New Rochelle, NY, January 13, 2021--Aggressive video games are not a risk factor for mental health problems, according to a new study of more than 3,000 youth. This study is part of a special issue on the effects of violent video games published in the peer-reviewed journal Cyberpsychology, Behavior, and Social Networking. Click here to read the issue now.
Christopher Ferguson, PhD, Stetson University, and C.K. John Wang, PhD, Nanyang Technological University, examined whether early exposure to aggressive games was predictive of anxiety depression, somatic symptoms, or attention deficit hyperactivity disorder 2 years later.
In an editorial entitled, "Effects of Violent Video Games: 50 Years On, Where Are We Now?" Guest Editors of the special issue, Simon Goodson, PhD and Kirstie Turner, PhD, University of Huddersfield, state: "The aim of this special issue is to present empirical findings based upon meticulous research in order to provide a more informed resource for the debate of the effects of playing violent video games."
Manuel Ibáñez, , PhD, Universitat Jaume I, and coauthors examined the role of violent video game exposure, personality, and deviant peers in aggressive behaviors among adolescents. They found that aggressive behavior was predicted by having deviant peers and specific personality traits, especially low agreeableness. Violent video game exposure had no long-term effects on aggressive behaviors.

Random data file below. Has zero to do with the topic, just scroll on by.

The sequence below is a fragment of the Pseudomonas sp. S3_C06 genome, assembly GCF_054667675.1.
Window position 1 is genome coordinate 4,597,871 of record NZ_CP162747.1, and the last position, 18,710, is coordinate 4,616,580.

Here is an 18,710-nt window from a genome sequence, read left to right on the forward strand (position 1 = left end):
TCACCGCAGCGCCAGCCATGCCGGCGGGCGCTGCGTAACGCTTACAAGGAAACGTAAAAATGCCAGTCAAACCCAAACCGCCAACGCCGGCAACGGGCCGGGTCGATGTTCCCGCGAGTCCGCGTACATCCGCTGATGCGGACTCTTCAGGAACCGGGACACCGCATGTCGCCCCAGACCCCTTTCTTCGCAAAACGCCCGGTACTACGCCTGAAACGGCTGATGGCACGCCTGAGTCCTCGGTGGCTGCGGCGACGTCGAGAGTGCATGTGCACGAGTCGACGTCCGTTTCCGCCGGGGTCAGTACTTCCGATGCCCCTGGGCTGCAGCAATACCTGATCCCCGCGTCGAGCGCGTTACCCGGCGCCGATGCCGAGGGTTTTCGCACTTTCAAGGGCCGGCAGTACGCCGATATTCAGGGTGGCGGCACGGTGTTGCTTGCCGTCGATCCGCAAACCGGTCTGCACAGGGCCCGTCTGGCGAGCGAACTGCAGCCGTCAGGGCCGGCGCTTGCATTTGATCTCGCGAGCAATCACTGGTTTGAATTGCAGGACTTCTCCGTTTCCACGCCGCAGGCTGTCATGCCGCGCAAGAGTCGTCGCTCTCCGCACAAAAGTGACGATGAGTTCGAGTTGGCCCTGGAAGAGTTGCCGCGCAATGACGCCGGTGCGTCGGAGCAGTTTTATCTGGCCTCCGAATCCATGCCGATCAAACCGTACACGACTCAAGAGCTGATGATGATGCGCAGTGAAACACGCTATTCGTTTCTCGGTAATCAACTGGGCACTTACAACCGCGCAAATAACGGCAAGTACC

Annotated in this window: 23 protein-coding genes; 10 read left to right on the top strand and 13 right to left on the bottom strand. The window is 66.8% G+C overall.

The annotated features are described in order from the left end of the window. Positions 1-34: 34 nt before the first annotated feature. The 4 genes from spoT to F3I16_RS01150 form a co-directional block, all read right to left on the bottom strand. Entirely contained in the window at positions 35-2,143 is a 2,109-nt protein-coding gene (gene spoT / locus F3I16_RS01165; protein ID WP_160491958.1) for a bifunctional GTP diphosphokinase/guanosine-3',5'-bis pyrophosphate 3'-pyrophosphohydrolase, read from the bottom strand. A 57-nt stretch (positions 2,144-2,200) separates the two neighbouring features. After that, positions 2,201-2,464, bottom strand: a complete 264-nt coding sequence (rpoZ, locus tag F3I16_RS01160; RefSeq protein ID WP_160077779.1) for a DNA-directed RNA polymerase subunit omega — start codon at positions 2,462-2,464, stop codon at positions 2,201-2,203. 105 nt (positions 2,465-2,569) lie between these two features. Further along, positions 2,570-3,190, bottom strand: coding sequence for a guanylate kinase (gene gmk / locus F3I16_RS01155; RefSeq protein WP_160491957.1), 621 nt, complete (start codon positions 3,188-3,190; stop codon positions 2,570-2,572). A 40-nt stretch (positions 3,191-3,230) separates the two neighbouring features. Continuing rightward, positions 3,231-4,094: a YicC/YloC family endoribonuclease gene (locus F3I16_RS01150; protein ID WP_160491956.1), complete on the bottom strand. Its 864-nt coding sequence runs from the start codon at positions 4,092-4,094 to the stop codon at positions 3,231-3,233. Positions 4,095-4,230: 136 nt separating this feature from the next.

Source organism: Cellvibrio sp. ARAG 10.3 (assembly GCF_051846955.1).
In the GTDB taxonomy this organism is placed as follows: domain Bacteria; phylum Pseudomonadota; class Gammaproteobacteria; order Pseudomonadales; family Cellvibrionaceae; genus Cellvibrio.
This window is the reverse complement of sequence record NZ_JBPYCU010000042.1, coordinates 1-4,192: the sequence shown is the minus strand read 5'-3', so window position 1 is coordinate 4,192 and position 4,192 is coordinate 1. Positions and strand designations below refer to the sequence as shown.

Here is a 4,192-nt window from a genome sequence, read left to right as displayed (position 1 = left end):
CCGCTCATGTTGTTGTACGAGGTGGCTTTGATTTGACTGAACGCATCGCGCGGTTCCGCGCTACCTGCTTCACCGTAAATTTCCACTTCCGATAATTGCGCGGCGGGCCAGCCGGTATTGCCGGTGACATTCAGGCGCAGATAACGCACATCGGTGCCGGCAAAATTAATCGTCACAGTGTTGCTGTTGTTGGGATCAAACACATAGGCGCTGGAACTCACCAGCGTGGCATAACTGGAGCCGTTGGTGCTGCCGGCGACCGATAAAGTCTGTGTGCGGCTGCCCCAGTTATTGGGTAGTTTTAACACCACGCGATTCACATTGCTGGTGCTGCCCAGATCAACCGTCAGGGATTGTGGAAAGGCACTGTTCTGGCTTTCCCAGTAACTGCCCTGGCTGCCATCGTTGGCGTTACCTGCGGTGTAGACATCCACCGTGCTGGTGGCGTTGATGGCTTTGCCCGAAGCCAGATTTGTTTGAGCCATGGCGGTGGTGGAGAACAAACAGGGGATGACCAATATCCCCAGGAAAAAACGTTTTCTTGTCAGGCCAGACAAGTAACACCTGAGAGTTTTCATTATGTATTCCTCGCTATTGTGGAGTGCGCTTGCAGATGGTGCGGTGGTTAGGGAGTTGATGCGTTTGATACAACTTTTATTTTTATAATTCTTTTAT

"Video games have been criticized from the moment they came into being and, like with most other new technologies, we've discovered there are benefits as well as shortcomings to consider. My hope is that by publishing this special issue, highlighting cutting-edge research with objective data, we may come to better understand both the promise and peril of videogames," says Editor-in-Chief Brenda K. Wiederhold, PhD, MBA, BCB, BCN, Interactive Media Institute, San Diego, California and Virtual Reality Medical Institute, Brussels, Belgium.
About the Journal
Cyberpsychology, Behavior, and Social Networking is an authoritative peer-reviewed journal published monthly online with Open Access options and in print that explores the psychological and social issues surrounding the Internet and interactive technologies. Complete tables of contents and a sample issue may be viewed on the Cyberpsychology, Behavior, and Social Networking website.
About the Publisher
Mary Ann Liebert, Inc., publishers known for establishing authoritative peer-reviewed journals in many promising areas of science and biomedical research. A complete list of the firm's 90 journals, books, and newsmagazines is available on the Mary Ann Liebert, Inc., publishers website.